St. Louis • With the Mississippi River flowing outside and the Gateway Arch towering above him, Bob Moore walked onto a U.S. map.
The floor map highlights St. Louis and its spot on the trails that reshaped a continent. The map shows how one of those trails started north of St. Louis and wound past it before going west to Salt Lake City. It’s the Mormon Trail.
“For about 10 years,” said Moore, a historian for the National Park Service, which operates the Gateway Arch and its museum, “St. Louis was the focal point for migration to Salt Lake.”
When the Gateway Arch’s museum reopened in July 2018 as part of a $380 million renovation of the arch’s plaza, the new exhibits emphasized St. Louis’ role in American expansion. Part of that history includes the city’s relationship with 19th-century members of The Church of Jesus Christ of Latter-day Saints. The Utah-based faith’s association with St. Louis is told in videos, photographs, replica coins and an 1840 copy of the Book of Mormon, the church’s signature scripture.
It’s a different tale than the one most people know about Missouri and Latter-day Saints — the war fought in the western part of the state between Mormons and other early 19th-century settlers and Missouri Gov. Lilburn Boggs’ infamous 1838 Extermination Order.
“That was supposed to be statewide,” Moore said of the order. “but in St. Louis, they didn’t heed that at all.”
St. Louis was a “cosmopolitan city,” said Tom Farmer, a Latter-day Saint in St. Louis who has co-written a history of Mormons there. It didn’t like the hostility shown to church members in Illinois and Missouri. From about 1846 to 1857, there were 1,000 to 4,000 Latter-day Saints in St. Louis at any one time. Many of them labored in the city until they had enough money to travel to Utah.
St. Louis had just one of two Mormon stakes (a regional collection of congregations) outside the Mountain West. The other was in San Bernardino, Calif.
While the Mormon references and artifacts comprise a fraction of the Museum at the Gateway Arch, it’s enough to explain the symbiosis St. Louis and Latter-day Saints had in frontier days.
“The church was as hungry to get things in the museum,” Farmer said, “as the park service was to get things from the church.”
The first Latter-day Saint reference can be found just past the entrance. A floor map shows the Mormon Trail starting at Nauvoo, Ill., running south to St. Louis and then joining the Oregon and California trails for much of their meandering west.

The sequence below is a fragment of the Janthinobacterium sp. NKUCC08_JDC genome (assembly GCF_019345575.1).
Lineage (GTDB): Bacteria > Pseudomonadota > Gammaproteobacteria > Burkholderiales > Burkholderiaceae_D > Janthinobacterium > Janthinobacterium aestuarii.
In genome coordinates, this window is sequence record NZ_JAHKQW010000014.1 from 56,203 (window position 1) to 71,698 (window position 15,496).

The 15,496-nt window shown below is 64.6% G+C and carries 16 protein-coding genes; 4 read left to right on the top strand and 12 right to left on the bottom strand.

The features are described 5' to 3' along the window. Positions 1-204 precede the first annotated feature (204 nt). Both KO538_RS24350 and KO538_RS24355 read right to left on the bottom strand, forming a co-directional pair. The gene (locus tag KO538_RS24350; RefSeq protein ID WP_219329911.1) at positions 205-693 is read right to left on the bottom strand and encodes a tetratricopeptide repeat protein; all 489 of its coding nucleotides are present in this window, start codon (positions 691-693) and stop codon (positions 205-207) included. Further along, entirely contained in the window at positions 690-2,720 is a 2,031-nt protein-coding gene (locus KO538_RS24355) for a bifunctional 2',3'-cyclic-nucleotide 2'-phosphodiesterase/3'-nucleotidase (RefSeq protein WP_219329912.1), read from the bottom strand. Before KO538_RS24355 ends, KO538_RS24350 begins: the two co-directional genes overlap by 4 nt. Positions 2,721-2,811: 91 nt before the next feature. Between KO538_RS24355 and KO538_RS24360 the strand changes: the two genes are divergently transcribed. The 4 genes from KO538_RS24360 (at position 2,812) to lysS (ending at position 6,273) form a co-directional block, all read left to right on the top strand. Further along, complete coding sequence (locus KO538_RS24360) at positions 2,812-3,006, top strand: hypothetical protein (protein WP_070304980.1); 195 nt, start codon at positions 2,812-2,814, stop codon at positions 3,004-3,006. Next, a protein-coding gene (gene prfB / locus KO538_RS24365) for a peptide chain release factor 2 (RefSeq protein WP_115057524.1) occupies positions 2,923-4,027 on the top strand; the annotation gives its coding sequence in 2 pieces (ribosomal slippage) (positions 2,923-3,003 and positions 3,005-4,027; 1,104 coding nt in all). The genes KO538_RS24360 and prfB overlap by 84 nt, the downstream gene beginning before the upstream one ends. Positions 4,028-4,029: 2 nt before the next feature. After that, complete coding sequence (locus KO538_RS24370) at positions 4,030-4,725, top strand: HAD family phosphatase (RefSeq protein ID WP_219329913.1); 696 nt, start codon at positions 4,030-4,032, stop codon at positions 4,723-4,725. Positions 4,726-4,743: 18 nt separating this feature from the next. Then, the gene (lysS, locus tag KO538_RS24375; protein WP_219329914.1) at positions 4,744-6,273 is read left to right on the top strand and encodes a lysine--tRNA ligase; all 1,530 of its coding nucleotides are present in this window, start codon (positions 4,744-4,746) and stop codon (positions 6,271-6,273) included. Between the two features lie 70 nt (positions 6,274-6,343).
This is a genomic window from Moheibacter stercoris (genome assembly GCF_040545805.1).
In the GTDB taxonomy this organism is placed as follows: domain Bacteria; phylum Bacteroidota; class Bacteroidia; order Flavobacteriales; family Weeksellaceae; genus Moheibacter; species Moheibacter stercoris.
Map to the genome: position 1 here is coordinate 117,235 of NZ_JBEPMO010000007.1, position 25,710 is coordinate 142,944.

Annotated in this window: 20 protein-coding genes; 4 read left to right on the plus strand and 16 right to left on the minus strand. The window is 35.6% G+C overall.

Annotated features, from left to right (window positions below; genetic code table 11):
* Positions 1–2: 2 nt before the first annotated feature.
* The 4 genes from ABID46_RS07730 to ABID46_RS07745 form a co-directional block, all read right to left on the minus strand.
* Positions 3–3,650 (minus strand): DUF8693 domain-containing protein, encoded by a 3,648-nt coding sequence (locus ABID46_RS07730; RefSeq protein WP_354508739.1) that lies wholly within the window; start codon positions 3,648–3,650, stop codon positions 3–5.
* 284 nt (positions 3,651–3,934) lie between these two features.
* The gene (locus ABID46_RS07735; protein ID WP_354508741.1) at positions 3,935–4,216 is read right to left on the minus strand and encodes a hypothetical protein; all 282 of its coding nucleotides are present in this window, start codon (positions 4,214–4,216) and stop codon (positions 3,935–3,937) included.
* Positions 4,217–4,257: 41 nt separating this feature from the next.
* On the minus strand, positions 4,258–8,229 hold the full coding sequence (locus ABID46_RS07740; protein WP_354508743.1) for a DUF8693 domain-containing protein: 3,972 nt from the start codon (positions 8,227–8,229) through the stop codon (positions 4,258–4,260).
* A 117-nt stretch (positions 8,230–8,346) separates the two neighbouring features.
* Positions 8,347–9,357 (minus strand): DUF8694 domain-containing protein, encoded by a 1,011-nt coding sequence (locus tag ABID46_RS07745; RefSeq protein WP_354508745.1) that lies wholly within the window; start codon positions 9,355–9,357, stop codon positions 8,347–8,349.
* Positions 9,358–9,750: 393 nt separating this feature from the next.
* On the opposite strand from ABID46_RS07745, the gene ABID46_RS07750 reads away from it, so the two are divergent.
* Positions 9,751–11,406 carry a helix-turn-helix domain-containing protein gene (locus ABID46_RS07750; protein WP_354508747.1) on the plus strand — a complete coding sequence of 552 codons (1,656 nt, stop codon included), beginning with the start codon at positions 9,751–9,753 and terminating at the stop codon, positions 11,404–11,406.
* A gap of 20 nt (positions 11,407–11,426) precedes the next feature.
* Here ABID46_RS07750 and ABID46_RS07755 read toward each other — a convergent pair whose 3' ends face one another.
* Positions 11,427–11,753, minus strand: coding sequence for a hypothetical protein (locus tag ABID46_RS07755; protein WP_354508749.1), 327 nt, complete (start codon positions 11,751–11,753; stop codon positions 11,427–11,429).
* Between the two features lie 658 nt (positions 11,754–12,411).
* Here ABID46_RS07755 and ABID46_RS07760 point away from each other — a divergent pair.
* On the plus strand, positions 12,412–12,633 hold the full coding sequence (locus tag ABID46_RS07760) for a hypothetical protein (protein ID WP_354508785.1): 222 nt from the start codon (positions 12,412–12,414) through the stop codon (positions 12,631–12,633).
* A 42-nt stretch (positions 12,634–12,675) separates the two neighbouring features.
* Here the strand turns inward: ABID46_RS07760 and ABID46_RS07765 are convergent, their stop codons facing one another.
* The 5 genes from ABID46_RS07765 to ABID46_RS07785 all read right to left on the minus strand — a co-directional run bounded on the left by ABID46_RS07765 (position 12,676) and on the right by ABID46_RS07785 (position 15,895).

Next, a series of movie-theater-size television screens show scenes reenacting journeys west and encounters with Native Americans. One montage depicts a Mormon handcart trek.
Inside, at the “Manifest Destiny” exhibit, sits a third edition, 1840 copy of the Book of Mormon. Moore said the copy is on loan from the church’s archives.
Next to the text are some less-authentic items — coins like those from the State of Deseret, the Mormons’ original settlement centered around Salt Lake City. Farmer said he bought some metal replicas of the coins for $3 each and donated them to the museum.
There’s also a wall with 23 photos of 19th-century Western settlers. The LDS Church provided three portraits for the collection, Moore said.
On another projection screen in the exhibit is a map showing the Mormon Trail with a picture of church President Brigham Young inset. Moore said the museum staff plan to add audio with a verse or two from the Mormon pioneering hymn “Come, Come, Ye Saints.”
There are a few other Latter-day Saint references and artifacts, including a copy of a journal from a Danish convert, a copy of a U.S. Army report on the Grattan Massacre — a fight in present-day Wyoming between the U.S. Army and Native Americans that started over a Mormon migrant’s cow — and more handcart depictions.
The previous iteration of the museum more generally discussed the American West, Moore said. Farmer recalls that Mormon references were confined to a few dots on timelines.
As the National Park Service was preparing the renovations, it held a scholars conference in June 2013. Farmer was asked to participate. He says he became a go-between for the National Park Service and the LDS Church.
“It was one of the best callings I’ve ever had in the church,” Farmer said.
The park service wanted the church to have a presence in the museum and to have it be in the correct context, Farmer said. All the Mormon references were completed with the input and approval of the church’s history department, Farmer said.
For the video depicting handcart pioneers, Moore and a film crew traveled in August 2015 to Martin’s Cove in Wyoming, where a reenactment was underway.
“We could not have produced these videos without the church,” Moore said. “It would have been cost prohibitive.”
Farmer has taken local friends and out-of-town visitors to the museum since it reopened. He said they’ve been impressed.
“Compared to the previous museum, it’s like [Latter-day Saints are] on a pedestal,” Farmer said. “And we’re on equal billing with the Oregon and California trails. That’s kind of remarkable.”